Of all the birth positions you could choose for the birth of your baby, squatting is one of the most effective. It does take some exercise & practice (as we all discovered in class last night!) but when you understand why its good, you will see it's more than worth it. If you are hoping for a natural birth, learning how to squat is one of the ways to make that more likely...
Description: Think having a poo behind a tree whilst camping... low to the ground, tailbone lifted not tucked, private & unobserved - lets hope!
You can squat unsupported, although this may require lots of practice beforehand, or you could squat with the support of a birthing chair, or holding onto a squat bar, sometimes available in hospitals. You can also do a supported squat where you place your arms over the thighs or arms of your support person. You can be low to the ground or standing...
What you need to know:
It is best to use this position in the second stage of labour i.e. the actual pushing phase, as it can be a tiring position. This is why it helps to practice this one during pregnancy.
Squatting lengthens your gluteus muscles, your hamstrings and quadriceps (thighs) and your calf muscles – all very helpful! The tension in these muscles can actually affect the tension in your pelvis (and hence the size of your pelvis) during delivery, so being flexible in these areas can also help you! Sitting in a chair for most of the day really decreases flexibility in these areas, so a little extra practice and effort is necessary to get that flexibility back.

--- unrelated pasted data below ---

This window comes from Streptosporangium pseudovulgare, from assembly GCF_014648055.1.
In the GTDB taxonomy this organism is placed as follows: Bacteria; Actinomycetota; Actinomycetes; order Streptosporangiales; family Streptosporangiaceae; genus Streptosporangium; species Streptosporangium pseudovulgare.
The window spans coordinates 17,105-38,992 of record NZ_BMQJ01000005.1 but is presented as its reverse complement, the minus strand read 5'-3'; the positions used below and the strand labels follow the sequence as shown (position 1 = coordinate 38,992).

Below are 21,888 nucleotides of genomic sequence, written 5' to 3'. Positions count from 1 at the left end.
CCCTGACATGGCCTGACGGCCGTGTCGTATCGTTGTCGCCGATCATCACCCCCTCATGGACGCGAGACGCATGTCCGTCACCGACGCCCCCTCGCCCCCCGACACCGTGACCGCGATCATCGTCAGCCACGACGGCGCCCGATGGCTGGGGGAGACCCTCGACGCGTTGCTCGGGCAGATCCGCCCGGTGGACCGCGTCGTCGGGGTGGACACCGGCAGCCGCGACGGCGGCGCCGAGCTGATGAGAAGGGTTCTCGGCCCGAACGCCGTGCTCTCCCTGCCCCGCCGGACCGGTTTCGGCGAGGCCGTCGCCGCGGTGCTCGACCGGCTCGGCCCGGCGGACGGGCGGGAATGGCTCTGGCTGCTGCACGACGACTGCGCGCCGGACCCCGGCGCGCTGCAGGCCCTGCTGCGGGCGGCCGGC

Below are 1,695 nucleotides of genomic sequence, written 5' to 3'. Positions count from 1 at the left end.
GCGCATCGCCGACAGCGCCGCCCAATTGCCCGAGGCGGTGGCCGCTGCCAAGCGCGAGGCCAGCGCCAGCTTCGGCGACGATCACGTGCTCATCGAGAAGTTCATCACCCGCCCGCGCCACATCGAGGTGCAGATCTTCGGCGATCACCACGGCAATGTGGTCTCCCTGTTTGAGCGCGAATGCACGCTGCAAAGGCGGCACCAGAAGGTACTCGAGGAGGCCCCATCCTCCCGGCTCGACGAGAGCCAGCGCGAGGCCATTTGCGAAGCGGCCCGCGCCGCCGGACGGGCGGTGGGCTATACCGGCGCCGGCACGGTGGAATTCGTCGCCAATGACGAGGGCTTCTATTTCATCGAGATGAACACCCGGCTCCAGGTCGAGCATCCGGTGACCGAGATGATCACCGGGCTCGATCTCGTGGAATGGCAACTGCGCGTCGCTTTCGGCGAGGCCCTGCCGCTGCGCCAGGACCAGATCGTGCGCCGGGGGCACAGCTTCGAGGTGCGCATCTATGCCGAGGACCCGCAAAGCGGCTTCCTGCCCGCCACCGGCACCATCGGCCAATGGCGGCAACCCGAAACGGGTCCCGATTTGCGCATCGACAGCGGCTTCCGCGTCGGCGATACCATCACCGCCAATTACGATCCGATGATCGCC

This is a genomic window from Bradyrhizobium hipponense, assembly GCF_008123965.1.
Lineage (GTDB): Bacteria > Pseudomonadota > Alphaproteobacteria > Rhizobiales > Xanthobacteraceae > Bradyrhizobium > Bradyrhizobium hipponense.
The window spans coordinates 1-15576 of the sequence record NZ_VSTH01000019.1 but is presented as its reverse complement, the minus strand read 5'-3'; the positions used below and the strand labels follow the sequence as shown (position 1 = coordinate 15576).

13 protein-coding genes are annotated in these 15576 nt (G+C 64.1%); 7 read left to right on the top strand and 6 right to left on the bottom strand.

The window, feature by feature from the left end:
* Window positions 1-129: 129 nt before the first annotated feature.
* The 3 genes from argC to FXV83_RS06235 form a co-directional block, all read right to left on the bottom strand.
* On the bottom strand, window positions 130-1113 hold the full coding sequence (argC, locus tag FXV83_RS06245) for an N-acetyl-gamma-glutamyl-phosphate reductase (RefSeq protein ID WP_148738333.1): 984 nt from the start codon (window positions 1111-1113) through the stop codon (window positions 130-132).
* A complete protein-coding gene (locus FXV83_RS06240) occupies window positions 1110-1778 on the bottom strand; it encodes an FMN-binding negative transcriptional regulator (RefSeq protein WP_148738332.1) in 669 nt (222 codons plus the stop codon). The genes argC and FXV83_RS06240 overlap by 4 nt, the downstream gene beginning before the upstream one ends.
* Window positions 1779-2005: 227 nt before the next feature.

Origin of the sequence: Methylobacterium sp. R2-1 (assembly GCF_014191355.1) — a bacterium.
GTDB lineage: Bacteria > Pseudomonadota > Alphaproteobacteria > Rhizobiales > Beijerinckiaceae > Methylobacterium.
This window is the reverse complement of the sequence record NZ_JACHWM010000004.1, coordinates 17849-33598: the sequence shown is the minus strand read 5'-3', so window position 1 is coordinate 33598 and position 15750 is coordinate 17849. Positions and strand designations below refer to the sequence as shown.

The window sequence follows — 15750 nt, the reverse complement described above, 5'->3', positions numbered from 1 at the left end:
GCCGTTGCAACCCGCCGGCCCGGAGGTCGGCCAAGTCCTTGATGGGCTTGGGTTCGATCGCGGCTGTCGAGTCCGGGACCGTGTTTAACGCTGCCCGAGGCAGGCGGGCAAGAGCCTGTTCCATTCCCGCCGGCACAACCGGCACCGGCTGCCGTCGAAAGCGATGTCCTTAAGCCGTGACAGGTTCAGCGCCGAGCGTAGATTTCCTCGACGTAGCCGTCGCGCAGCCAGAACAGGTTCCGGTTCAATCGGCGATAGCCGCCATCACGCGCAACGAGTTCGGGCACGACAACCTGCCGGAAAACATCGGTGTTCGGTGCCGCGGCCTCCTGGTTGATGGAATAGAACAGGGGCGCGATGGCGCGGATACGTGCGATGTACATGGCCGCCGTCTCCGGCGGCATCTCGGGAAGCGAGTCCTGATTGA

It is important not to tuck the tailbone under. If you squat with your weight forward on your toes, your calves and thighs - tucking your tail, your pelvic muscles are actively tightened, whereas if your weight is back on your heels these muscles can relax, and hopefully prevent tearing.
Practice squatting with a rolled towel under your heels until you can do it with your heels down.
Try holding onto a doorknob or a vary stable surface. If you are having a homebirth, you might like to use that very same spot for support when squatting in actual labour!
Make sure that the line between your ankles and knees is vertical. Your knees should not be far forward. The ideas is to eventually get your heels down.
Do not tuck the tailbone under - you want the tail lifted to increase space within the pelvis.
Make sure your spine is not rounded and that your back, especially your lower back, is straight, if not slightly concave. To achieve this you may feel as though you are really sticking your bottom out.
Squatting opens the pelvis by up to 30% compared to lying down
Squatting to give birth makes use of gravity to help your baby descend.
The above points help to shorten the 2nd (pushing phase) of labour.
This is a position your body may ask for instinctively - close to the ground.
The practice of squatting helps to lengthen and strengthen your pelvic floor muscles.
May be tiring, which is why it's generally a good idea to save it for the second stage (the pushing stage).
Using Mum to Bee Hypnobirthing?
Practice combining this position with your 'birth breath' your 'down stage' birth visualisations and remember to keep your face, particularly your mouth and eyes, soft and open.
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